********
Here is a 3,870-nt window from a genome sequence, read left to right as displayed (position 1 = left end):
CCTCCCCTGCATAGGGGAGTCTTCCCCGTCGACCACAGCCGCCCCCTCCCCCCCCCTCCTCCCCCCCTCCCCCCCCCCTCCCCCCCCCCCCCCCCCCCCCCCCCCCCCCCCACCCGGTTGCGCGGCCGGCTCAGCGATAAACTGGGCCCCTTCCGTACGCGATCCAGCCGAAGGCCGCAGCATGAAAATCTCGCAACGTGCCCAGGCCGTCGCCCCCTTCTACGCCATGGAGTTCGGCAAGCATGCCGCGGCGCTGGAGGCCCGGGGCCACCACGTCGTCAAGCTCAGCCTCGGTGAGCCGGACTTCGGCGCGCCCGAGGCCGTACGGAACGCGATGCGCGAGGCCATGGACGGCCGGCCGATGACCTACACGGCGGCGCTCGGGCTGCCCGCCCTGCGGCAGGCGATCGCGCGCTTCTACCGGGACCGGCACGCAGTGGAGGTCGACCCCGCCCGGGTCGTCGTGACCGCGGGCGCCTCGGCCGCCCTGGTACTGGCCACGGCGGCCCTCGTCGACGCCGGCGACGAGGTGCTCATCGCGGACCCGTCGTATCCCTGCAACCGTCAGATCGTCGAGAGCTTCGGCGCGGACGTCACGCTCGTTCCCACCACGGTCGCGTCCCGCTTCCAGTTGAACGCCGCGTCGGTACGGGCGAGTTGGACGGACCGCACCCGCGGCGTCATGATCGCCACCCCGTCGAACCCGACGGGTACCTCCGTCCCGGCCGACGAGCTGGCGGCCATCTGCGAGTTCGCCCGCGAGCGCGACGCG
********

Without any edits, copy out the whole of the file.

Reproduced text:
Here is a 3,870-nt window from a genome sequence, read left to right as displayed (position 1 = left end):
CCTCCCCTGCATAGGGGAGTCTTCCCCGTCGACCACAGCCGCCCCCTCCCCCCCCCTCCTCCCCCCCTCCCCCCCCCCTCCCCCCCCCCCCCCCCCCCCCCCCCCCCCCCCACCCGGTTGCGCGGCCGGCTCAGCGATAAACTGGGCCCCTTCCGTACGCGATCCAGCCGAAGGCCGCAGCATGAAAATCTCGCAACGTGCCCAGGCCGTCGCCCCCTTCTACGCCATGGAGTTCGGCAAGCATGCCGCGGCGCTGGAGGCCCGGGGCCACCACGTCGTCAAGCTCAGCCTCGGTGAGCCGGACTTCGGCGCGCCCGAGGCCGTACGGAACGCGATGCGCGAGGCCATGGACGGCCGGCCGATGACCTACACGGCGGCGCTCGGGCTGCCCGCCCTGCGGCAGGCGATCGCGCGCTTCTACCGGGACCGGCACGCAGTGGAGGTCGACCCCGCCCGGGTCGTCGTGACCGCGGGCGCCTCGGCCGCCCTGGTACTGGCCACGGCGGCCCTCGTCGACGCCGGCGACGAGGTGCTCATCGCGGACCCGTCGTATCCCTGCAACCGTCAGATCGTCGAGAGCTTCGGCGCGGACGTCACGCTCGTTCCCACCACGGTCGCGTCCCGCTTCCAGTTGAACGCCGCGTCGGTACGGGCGAGTTGGACGGACCGCACCCGCGGCGTCATGATCGCCACCCCGTCGAACCCGACGGGTACCTCCGTCCCGGCCGACGAGCTGGCGGCCATCTGCGAGTTCGCCCGCGAGCGCGACGCG